Jon Jones vs. Daniel Cormier 2 Announced for UFC 200: Full Match Card, Reaction

Joseph Zucker@@JosephZuckerFeatured ColumnistApril 27, 2016

LAS VEGAS, NV - JANUARY 03:  Jon Jones (L) and Daniel Cormier (R) exchange punches in their UFC light heavyweight championship bout during the UFC 182 event at the MGM Grand Garden Arena on January 3, 2015 in Las Vegas, Nevada.  (Photo by Jeff Bottari/Zuffa LLC/Zuffa LLC via Getty Images)
Jeff Bottari/Zuffa LLC/Getty Images

After pulling Conor McGregor from the card, the UFC needed to do something drastic to ensure UFC 200 would live up to its status as one of the most highly anticipated pay-per-views of 2016. The company received a lifeline in the form of a rematch between Jon Jones and Daniel Cormier.

Good Morning America confirmed Wednesday the two will face off on July 9:

Jones, who won the first fight between the two, thinks he's capable of triumphing easily once again:

Cormier, the current light heavyweight champion, is happy he has a chance to avenge the loss, per MMAFighting.com's Ariel Helwani:

With the main event now sorted out, the UFC has finalized the main card, although Nate Diaz, who was originally set to face McGregor, still doesn't have an opponent:

UFC 200 Main Card
MatchupDivision
Jon Jones vs. Daniel CormierLight Heavyweight
Nate Diaz vs. TBAWelterweight
Jose Aldo vs. Frankie EdgarFeatherweight
Miesha Tate vs. Amanda NunesWomen's Bantamweight
Cain Velasquez vs. Travis BrowneHeavyweight
Johny Hendricks vs. Kelvin GastelumWelterweight
Gegard Mousasi vs. Derek BrunsonMiddleweight
Diego Sanchez vs. Joe LauzonLightweight
Sage Northcutt vs. Enrique MarinLightweight
Jim Miller vs. Takanori GomiLightweight
Cat Zingano vs. Julianna PenaWomen's Bantamweight
Source: UFC

McGregor was originally booked to headline UFC 200 with the Stockton, California, fighter. A disagreement about how much promotional work he'd do for the event led to his self-imposed exile.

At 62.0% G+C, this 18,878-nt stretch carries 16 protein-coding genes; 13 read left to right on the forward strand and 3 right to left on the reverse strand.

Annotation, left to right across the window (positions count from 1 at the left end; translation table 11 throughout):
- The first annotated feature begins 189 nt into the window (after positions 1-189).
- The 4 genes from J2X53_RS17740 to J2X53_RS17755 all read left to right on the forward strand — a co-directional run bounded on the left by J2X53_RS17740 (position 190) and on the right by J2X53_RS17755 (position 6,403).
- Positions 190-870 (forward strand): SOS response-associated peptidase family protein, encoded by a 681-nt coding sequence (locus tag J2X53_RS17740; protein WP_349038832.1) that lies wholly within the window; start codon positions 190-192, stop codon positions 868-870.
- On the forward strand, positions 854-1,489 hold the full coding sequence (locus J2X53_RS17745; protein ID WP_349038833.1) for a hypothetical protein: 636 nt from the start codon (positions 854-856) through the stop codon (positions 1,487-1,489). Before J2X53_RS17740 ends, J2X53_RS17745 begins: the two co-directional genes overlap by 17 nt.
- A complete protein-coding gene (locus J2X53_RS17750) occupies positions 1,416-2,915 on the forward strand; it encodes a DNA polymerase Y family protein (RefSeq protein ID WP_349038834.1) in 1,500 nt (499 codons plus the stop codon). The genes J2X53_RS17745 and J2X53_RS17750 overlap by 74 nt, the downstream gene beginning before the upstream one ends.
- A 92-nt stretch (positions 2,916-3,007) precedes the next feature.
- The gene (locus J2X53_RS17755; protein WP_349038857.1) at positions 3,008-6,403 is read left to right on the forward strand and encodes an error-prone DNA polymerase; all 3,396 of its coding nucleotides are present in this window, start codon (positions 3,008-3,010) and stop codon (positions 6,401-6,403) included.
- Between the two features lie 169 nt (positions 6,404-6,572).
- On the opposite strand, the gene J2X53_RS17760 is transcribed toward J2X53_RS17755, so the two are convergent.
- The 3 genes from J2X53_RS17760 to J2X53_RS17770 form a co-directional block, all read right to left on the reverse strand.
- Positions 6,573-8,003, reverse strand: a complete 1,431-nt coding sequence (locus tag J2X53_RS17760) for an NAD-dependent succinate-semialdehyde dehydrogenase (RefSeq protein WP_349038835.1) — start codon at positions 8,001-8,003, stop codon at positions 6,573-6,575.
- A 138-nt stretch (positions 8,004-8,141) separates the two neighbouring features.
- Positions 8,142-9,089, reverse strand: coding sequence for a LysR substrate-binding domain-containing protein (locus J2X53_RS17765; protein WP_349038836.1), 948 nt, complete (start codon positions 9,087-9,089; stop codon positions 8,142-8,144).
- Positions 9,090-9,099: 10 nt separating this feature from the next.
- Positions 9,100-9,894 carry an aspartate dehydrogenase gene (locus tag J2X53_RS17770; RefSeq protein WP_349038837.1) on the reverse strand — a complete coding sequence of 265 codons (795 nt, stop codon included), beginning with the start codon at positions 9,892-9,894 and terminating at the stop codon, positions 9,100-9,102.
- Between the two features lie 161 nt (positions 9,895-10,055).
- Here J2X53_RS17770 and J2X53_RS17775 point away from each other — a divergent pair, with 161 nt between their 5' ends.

McGregor is the UFC's biggest star—as shown by the massive reaction to and coverage of his standoff with the company. Nothing the company could do in response to his removal from the UFC 200 card could match having him in the main event. With that said, Jones vs. Cormier II comes close.

The two were originally supposed to fight at UFC 197 last Saturday, but Cormier suffered an injury in training and pulled out of the fight. Jones instead fought Ovince Saint Preux, winning by unanimous decision. It was his return to the Octagon following an indefinite suspension issued in April 2015 as a result of his involvement in a hit-and-run in Albuquerque, New Mexico.

On Jan. 3, 2015, Jones and Cormier fought at UFC 182, with the former earning a unanimous-decision victory. Cormier was a game challenger early in the fight, but the gulf between the two grew the longer the bout went on. Although Jones was the clear winner, he and Cormier were close enough that the UFC could realistically argue a rematch was warranted.

In addition, some might question whether Jones has remained at the fighting level he maintained during his previous run as light heavyweight champion. He looked rusty against Saint Preux, which, to a certain extent, was to be expected after his year-plus layoff:

"I wonder if this is the new Jon," Cormier said after the fight, per ESPN.com's Brett Okamoto. "That guy that fought tonight? That guy does not beat me."

That doubt about Jones provides just enough belief that Cormier can avenge his defeat.

From a commercial perspective, the UFC had little other recourse than to fast-track this fight. The company is starved for headline-grabbing clashes, especially with McGregor at a standoff and Ronda Rousey's Hollywood commitments taking up more and more of her time. The UFC couldn't afford to pass on Jones and Cormier, who seem to have a genuine dislike of each other:

In a March interview on Tiki and Tierney (via FoxSports.com's Elias Cepeda), Jones explained how their hostility is strictly professional:

I definitely don't hate the guy. We don't like each other because we're both really elite in our sport. We're at the highest level you can get when it comes to being a UFC fighter. He's only lost to me. I've never lost to anyone. So I know that he's a capable guy [who could] possibly defeat me. He knows that I can defeat him because I've already done it. There's just a competitiveness there that only we can bring out of each other.

And even if a certain amount of their competitive rivalry is staged and played up for the cameras, they do a good enough job of creating an entertaining spectacle that it doesn't matter. As Exhibit A, take their post-interview reaction on a 2014 edition of SportsCenter, via Greg Howard of Deadspin (warning: link contains NSFW language):

Even without the addition of Jones vs. Cormier, diehard UFC fans were going to buy UFC 200; the company did its best to stack the card from top to bottom. Pitting the two light heavyweights against each other gives UFC a chance to grab the more casual followers who didn't plan on watching the PPV or were on the fence about it.

The next few months should be an entertaining ride as Jones and Cormier exchange verbal barbs before stepping into the Octagon.

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